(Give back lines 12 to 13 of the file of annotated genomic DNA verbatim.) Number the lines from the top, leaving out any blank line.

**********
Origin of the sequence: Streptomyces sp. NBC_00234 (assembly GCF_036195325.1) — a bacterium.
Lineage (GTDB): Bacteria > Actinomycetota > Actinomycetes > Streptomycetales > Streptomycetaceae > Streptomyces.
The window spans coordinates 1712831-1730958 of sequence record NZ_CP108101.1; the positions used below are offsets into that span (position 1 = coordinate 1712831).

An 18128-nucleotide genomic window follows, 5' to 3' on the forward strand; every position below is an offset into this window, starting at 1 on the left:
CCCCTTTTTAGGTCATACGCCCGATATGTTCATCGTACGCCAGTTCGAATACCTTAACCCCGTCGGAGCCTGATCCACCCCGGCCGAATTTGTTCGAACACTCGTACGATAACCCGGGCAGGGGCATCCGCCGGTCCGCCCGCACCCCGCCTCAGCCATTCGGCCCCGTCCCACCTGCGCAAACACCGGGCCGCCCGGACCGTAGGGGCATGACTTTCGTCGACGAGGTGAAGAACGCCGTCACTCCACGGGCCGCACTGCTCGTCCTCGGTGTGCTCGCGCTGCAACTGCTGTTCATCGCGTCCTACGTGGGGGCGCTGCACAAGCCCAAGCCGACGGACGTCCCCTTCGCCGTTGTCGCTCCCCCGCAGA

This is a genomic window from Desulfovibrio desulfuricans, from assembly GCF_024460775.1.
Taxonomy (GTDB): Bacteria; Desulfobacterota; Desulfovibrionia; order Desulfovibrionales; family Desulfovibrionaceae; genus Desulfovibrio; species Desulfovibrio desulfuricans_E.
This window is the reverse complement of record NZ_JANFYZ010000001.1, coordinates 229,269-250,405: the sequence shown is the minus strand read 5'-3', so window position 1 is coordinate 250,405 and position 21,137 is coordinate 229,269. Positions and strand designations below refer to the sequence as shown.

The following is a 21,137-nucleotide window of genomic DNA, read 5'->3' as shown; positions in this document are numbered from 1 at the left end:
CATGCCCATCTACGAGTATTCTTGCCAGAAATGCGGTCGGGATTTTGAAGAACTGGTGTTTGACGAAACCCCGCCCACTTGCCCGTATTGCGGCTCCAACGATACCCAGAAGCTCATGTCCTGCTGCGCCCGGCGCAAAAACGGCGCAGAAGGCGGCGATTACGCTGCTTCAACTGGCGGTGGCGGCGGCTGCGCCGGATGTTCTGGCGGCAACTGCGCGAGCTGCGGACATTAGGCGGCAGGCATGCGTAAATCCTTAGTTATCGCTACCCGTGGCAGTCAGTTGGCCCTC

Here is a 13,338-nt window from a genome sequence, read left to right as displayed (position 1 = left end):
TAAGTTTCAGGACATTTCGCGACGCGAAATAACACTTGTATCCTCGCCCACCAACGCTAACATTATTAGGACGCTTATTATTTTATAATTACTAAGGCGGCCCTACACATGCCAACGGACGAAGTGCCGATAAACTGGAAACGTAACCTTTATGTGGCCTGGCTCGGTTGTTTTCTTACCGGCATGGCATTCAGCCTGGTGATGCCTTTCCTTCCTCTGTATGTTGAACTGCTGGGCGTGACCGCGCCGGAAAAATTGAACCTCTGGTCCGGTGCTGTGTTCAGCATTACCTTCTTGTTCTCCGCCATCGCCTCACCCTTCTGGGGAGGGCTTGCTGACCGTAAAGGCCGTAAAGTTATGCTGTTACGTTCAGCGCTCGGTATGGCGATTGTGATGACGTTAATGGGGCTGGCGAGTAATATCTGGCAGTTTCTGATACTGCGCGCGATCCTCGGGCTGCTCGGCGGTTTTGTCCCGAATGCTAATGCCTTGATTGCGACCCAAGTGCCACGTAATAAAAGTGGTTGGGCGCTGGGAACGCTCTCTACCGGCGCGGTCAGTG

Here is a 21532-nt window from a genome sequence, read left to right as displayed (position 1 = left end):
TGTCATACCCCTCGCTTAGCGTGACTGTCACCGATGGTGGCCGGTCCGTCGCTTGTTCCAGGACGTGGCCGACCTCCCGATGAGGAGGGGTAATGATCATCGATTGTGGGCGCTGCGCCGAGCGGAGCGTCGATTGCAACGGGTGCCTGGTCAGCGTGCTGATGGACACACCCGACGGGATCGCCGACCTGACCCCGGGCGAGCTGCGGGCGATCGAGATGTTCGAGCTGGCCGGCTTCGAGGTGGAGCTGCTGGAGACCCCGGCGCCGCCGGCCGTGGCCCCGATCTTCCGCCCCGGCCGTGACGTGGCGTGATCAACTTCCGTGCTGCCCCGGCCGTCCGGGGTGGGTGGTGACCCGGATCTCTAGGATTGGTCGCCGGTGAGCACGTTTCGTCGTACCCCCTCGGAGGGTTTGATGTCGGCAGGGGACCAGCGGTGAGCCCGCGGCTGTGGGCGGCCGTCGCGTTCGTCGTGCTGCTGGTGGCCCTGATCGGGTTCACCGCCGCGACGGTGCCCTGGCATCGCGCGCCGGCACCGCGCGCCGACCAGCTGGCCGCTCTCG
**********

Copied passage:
TAAGTTTCAGGACATTTCGCGACGCGAAATAACACTTGTATCCTCGCCCACCAACGCTAACATTATTAGGACGCTTATTATTTTATAATTACTAAGGCGGCCCTACACATGCCAACGGACGAAGTGCCGATAAACTGGAAACGTAACCTTTATGTGGCCTGGCTCGGTTGTTTTCTTACCGGCATGGCATTCAGCCTGGTGATGCCTTTCCTTCCTCTGTATGTTGAACTGCTGGGCGTGACCGCGCCGGAAAAATTGAACCTCTGGTCCGGTGCTGTGTTCAGCATTACCTTCTTGTTCTCCGCCATCGCCTCACCCTTCTGGGGAGGGCTTGCTGACCGTAAAGGCCGTAAAGTTATGCTGTTACGTTCAGCGCTCGGTATGGCGATTGTGATGACGTTAATGGGGCTGGCGAGTAATATCTGGCAGTTTCTGATACTGCGCGCGATCCTCGGGCTGCTCGGCGGTTTTGTCCCGAATGCTAATGCCTTGATTGCGACCCAAGTGCCACGTAATAAAAGTGGTTGGGCGCTGGGAACGCTCTCTACCGGCGCGGTCAGTG

Here is a 21532-nt window from a genome sequence, read left to right as displayed (position 1 = left end):